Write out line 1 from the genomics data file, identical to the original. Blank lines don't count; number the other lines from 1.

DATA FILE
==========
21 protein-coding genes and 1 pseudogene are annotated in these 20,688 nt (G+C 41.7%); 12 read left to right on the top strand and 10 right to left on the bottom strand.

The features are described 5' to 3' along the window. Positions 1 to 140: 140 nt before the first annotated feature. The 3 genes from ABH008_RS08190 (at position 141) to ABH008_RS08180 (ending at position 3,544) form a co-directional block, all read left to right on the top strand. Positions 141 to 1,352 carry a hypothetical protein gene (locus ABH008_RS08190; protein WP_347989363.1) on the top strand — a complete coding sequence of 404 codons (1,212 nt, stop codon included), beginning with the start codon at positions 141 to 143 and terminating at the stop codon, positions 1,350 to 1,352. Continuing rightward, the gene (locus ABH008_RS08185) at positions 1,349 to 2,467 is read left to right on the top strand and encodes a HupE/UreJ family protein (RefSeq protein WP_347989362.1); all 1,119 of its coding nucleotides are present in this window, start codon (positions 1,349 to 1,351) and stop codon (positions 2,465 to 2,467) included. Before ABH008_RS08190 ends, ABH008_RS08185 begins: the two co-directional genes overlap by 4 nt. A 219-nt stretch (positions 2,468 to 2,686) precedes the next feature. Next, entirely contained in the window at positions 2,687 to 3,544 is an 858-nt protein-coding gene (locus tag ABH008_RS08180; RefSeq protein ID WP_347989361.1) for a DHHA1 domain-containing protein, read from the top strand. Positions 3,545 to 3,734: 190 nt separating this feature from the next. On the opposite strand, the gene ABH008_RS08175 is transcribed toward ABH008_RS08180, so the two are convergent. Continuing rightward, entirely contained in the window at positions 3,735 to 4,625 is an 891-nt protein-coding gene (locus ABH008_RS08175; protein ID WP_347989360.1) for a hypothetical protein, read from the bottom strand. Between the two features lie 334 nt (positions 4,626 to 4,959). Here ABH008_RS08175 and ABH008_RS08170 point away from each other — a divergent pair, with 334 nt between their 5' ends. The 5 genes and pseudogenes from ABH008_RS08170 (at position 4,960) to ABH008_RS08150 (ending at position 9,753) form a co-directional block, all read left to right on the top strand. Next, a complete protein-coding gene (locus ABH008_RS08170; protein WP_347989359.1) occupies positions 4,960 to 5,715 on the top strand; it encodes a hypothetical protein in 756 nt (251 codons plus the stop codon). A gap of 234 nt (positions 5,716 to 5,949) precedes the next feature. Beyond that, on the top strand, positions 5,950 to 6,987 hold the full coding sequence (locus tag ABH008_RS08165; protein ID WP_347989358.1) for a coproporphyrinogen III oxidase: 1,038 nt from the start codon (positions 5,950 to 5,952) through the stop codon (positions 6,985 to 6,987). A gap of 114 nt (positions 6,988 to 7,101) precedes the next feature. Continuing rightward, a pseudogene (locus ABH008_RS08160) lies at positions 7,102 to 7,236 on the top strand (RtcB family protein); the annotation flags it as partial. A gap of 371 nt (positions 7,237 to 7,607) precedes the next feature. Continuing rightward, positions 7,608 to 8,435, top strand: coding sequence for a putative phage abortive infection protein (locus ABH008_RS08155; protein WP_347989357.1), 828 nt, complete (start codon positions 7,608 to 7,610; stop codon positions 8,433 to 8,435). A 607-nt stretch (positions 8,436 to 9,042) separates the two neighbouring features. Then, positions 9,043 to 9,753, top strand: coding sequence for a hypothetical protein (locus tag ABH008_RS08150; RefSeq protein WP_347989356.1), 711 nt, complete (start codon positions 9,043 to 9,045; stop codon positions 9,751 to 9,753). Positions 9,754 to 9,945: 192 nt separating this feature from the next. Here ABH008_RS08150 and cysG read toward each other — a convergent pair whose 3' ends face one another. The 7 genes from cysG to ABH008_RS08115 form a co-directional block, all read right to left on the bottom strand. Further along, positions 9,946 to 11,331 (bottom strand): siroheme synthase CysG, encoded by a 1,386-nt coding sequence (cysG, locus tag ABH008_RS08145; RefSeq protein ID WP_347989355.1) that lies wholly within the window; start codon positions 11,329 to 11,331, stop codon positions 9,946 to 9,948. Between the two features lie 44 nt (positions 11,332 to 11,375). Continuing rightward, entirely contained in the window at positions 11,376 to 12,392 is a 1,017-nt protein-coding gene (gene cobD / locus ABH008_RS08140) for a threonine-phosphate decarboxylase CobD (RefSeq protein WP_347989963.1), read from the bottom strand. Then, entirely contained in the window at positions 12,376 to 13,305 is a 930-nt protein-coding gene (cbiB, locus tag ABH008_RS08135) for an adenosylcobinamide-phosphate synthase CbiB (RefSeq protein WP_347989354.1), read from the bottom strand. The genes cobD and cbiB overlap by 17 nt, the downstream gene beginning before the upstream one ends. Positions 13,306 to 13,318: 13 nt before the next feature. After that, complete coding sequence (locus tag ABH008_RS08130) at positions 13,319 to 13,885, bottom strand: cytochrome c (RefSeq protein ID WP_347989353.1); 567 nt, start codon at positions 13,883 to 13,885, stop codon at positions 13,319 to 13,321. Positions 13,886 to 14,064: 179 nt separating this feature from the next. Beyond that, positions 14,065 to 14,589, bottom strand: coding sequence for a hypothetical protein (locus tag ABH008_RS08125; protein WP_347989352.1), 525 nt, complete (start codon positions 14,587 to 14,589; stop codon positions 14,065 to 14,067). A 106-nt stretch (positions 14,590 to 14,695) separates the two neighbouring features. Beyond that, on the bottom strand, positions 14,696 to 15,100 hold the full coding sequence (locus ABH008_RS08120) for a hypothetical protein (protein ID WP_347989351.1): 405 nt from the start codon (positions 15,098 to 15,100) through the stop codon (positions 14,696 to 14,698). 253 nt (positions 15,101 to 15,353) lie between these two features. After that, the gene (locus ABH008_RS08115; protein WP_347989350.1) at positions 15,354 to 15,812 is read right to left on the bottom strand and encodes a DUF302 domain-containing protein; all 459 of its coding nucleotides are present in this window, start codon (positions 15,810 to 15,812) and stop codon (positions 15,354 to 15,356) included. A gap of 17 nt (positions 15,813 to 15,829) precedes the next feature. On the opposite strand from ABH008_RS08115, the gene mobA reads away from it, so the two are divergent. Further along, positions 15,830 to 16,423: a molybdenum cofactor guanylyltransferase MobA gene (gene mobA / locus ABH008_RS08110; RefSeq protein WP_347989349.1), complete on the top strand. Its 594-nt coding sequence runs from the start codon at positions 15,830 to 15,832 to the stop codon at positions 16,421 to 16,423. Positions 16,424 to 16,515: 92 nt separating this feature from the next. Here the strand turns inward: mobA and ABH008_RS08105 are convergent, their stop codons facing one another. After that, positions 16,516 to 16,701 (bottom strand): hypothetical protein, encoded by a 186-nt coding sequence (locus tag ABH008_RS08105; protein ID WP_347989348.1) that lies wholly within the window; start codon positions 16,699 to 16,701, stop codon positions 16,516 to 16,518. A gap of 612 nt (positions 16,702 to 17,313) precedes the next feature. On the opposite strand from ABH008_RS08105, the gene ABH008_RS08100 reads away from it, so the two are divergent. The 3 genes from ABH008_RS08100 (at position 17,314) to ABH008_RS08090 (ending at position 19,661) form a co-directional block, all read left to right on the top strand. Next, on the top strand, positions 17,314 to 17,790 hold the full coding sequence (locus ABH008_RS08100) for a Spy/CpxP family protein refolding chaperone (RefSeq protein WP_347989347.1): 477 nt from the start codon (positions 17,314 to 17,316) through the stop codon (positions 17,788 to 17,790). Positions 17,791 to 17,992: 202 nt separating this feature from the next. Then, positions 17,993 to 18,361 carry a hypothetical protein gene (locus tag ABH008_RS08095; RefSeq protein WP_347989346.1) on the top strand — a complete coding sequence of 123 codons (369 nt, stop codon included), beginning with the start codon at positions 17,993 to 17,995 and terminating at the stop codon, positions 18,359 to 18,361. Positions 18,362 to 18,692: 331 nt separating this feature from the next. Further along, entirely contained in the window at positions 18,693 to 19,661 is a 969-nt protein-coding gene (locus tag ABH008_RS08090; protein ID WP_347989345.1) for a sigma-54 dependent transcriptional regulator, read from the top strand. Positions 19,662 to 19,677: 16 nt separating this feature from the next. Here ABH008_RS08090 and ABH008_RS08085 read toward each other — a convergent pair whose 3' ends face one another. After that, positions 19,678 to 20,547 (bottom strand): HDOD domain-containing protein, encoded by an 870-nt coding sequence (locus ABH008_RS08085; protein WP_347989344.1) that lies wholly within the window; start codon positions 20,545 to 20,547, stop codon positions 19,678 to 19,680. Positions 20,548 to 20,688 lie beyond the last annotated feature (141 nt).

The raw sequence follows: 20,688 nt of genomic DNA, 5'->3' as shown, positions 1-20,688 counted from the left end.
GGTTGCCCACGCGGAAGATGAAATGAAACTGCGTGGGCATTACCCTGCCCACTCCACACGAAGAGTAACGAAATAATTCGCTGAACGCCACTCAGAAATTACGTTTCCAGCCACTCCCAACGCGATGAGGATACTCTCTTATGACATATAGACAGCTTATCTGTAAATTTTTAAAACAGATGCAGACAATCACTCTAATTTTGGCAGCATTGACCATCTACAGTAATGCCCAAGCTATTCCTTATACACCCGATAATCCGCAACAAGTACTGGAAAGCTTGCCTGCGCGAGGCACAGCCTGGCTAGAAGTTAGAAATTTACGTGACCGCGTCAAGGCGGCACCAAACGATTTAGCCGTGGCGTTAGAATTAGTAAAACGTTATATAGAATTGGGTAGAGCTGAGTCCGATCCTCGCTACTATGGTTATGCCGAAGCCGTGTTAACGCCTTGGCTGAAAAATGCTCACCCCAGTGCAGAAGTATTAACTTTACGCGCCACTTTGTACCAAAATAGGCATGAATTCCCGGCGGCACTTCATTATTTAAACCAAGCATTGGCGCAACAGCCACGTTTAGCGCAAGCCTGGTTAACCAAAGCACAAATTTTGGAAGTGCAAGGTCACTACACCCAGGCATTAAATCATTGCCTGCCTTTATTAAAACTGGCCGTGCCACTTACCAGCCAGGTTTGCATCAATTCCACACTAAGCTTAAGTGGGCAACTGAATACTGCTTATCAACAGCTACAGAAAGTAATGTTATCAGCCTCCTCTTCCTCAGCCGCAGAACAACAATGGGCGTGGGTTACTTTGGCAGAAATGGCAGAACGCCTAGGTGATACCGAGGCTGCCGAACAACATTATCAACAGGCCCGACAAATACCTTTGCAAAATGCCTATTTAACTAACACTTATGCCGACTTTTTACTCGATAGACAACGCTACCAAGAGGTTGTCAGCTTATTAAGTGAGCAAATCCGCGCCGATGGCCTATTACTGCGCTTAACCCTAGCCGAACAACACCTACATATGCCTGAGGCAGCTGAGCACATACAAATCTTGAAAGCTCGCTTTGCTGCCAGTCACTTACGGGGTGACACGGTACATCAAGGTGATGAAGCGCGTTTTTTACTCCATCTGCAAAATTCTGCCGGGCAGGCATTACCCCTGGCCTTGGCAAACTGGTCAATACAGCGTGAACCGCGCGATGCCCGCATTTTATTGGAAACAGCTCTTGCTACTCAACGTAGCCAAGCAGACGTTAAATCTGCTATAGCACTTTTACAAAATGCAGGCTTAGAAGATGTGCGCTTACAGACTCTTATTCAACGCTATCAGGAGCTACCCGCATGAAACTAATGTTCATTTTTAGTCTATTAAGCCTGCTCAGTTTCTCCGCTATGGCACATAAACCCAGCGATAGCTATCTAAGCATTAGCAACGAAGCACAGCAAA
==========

21 protein-coding genes and 1 pseudogene are annotated in these 20,688 nt (G+C 41.7%); 12 read left to right on the top strand and 10 right to left on the bottom strand.